Injectables: Understanding The Realities of Botox
We can’t think of anything more exciting than a blog post marrying science with self-improvement, can you? Which is exactly why today, we’re going to geek out on Botox . And we’re going to start by straight up telling you that, no, you do not know everything about the beloved neurotoxin and its brethren (Xeomin, Dysport). In fact, we bet you don’t know the half of it.
If you’re considering having anything injected into your body, it’s always a good idea to understand all the realities behind said substance. Realities like what Botox is, the deal with dilution, how Botox works and why you should only get Botox from an experienced and licensed practitioner—these things matter. So buckle up, ‘cause this information train is leaving the station.
What is Botox, really?
First off, raise your hand if you know what Botox is. (Every single hand, across the universe, shoots up with flash mob synchronicity.) Oh sure, you might know the basics—Botox and "its buddies": are injectables used to treat wrinkles, migraines, muscle spasms and hyperhidrosis (excessive sweating)—but there’s so much more. (So go ahead and put those hands down, eh?)
Collectively, these types of injectables are called neuromodulators—the neuro- part deriving from the fact that they’re made from a naturally occurring neurotoxic protein produced by the Clostridium botulinum bacterium. This bacterium is called botulimun toxin—referred to in certain circles as a “miracle poison.”
Poison? Yes. Sort of. While this bacterium is one of the most dangerous chemicals known to man, and infection with it can cause botulism, the botulinum toxin used in your doctor’s office is perfectly safe (both botulinum toxin A and B are approved for human use.) All neurotoxins come to your provider a powder form. It’s then diluted with saline in order to “water down” it’s noxious capabilities, at which point it becomes less “poison” and more powerful therapeutic and wrinkle busting wunderkind.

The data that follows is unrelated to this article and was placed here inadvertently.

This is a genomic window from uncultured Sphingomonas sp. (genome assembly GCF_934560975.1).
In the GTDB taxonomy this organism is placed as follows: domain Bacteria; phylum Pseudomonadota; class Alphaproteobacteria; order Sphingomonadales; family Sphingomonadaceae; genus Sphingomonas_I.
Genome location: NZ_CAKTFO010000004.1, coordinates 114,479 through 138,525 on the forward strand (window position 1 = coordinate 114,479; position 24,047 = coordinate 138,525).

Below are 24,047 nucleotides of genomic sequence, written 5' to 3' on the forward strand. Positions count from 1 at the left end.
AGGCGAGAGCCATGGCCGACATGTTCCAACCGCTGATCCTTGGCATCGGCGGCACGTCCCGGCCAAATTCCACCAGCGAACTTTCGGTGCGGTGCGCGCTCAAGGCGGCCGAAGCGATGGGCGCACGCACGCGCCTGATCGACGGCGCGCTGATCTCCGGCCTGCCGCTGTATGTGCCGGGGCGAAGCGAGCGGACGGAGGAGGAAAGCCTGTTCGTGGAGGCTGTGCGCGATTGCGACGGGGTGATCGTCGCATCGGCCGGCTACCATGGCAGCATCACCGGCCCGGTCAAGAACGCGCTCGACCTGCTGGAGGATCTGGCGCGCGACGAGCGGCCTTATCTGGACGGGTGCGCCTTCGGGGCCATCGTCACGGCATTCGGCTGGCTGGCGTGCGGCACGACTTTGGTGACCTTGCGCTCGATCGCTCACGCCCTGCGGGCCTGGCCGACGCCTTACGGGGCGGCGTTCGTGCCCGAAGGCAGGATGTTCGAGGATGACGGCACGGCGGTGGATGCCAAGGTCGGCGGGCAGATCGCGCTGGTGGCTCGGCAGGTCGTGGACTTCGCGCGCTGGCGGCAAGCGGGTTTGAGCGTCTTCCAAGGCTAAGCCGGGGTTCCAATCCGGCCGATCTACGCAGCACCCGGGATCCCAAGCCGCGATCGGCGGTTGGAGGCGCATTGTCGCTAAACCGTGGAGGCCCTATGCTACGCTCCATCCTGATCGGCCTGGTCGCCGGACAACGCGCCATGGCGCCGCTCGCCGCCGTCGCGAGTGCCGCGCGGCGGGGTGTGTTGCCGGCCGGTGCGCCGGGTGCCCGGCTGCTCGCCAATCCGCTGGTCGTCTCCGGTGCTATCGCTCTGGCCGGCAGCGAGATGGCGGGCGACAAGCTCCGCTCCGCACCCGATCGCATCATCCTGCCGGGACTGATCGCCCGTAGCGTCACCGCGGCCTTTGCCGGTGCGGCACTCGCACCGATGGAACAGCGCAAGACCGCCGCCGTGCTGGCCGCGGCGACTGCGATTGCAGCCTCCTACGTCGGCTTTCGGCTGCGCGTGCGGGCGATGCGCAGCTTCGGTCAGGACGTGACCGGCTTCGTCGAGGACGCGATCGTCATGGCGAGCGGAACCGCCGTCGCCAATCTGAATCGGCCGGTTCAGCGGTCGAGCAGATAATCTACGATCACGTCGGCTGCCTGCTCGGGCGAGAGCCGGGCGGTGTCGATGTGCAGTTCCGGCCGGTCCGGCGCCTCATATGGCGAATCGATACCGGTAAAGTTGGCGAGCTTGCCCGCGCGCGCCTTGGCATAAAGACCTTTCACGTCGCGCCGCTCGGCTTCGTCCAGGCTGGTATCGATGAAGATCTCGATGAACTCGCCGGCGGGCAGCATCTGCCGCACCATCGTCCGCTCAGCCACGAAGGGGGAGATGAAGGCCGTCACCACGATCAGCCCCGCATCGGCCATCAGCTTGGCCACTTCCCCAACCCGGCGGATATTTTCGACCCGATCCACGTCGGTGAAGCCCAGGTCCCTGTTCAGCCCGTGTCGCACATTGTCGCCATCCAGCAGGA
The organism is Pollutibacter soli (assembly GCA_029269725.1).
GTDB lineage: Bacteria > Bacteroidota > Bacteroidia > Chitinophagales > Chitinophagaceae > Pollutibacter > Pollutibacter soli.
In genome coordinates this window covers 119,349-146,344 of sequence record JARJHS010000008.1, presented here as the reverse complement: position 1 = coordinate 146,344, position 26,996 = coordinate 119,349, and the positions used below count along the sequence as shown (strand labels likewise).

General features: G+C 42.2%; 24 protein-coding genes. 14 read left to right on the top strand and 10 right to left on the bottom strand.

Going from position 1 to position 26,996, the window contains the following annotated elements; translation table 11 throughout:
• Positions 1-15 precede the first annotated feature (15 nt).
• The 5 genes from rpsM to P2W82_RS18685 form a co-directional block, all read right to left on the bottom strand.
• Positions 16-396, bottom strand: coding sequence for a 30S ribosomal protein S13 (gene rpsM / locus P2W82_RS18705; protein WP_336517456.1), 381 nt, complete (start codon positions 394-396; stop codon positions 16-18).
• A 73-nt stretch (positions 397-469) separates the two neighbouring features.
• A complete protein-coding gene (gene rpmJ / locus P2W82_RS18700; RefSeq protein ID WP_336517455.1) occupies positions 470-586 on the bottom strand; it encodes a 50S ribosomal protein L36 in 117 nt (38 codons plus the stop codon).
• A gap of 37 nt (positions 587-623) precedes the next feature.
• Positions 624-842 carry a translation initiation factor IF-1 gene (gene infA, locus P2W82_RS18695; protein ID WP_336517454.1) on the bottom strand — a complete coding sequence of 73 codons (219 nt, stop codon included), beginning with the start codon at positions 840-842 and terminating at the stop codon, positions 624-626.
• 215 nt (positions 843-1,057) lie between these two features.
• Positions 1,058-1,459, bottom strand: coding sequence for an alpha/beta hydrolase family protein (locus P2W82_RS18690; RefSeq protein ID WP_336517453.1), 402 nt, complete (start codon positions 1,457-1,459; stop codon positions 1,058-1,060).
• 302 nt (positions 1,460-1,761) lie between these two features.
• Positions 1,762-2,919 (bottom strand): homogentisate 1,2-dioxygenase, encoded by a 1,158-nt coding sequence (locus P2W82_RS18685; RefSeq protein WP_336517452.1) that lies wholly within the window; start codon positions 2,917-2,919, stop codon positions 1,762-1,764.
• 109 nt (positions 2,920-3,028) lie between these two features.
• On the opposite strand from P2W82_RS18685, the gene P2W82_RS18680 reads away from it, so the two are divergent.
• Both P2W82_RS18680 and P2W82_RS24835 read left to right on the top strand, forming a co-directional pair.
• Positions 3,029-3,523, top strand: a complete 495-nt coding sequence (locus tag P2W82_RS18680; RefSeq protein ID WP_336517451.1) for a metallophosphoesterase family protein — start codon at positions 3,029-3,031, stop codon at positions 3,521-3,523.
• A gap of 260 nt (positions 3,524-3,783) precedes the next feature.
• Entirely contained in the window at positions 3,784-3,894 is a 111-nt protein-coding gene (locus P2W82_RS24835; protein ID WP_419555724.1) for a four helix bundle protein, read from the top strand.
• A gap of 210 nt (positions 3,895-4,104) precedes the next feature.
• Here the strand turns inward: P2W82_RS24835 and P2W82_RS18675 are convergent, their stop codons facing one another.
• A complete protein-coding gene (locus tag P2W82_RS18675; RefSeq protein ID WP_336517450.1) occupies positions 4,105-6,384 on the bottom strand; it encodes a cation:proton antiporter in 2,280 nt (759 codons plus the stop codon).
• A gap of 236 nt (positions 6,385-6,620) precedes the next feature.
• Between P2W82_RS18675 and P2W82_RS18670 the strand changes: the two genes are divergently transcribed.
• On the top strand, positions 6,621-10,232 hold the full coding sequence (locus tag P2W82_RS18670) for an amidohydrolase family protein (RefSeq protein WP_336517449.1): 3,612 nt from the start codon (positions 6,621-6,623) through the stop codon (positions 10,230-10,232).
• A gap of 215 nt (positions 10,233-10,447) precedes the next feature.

How does Botox work?
Glad you asked. There are three trusted neuromodulators on the market today—Botox, Xeomin and Dysport . They essentially do the same thing to varying degrees, which is “freeze” the muscle that it’s injected into. Once the correct amount of neuromodulator is injected, it starts to prevent the release of the neurotransmitter acetylcholine from axon endings at the neuromuscular junction, causing flaccid paralysis. What? In other words it blocks any communication between the brain, nerve and muscle. You know, “freezing” the area. So your brain would make a polite request, “Left eyebrow, please rise a quarter of inch.” And your muscle would respond with a curt, “No thank you.”
Science Bonus: Since neuromodulators only block the transmissions communicating motion and do not block transmissions communicating feeling, you get to keep the sensation of touch in the area. So that's nice. And since the “freezing” ability of neuromodulators eventually dissipates, you and your doctor can constantly re-evaluate which product and dosage can provide the best result for you.
Why should you care?
Two words: expectation management. It’s your body after all, and you’re going to need it for as long as you’re… you know… alive. So it’s a good idea to not allow anyone to inject you with anything that you’re not fully informed about (let alone anything that has ever been affiliated with the word “poison”.) Remember, you are your best advocate when it comes to your health and it always pays to be informed.
And while we’re on that subject. It’s also vital that you never allow anyone other than an experienced and licensed professional working under the supervision of a board-certified plastic surgeon to inject you. Your provider must have full control and knowledge of the process of dilution and the correct amounts of neurotoxin to administer in order to avoid side effects like headache, dry mouth, dizziness, nausea, fever, rash and/or trouble breathing. We've harped on the safety of injectables before and the dangers of getting injected in less-than-appropriate places . Be warned. The horror stories are out there.
Essentially, if you’re considering having any injectable treatment, it’s best to seek out a consultation with a board-certified plastic surgeon to ensure that the type of treatment you’re getting is both safe and effective.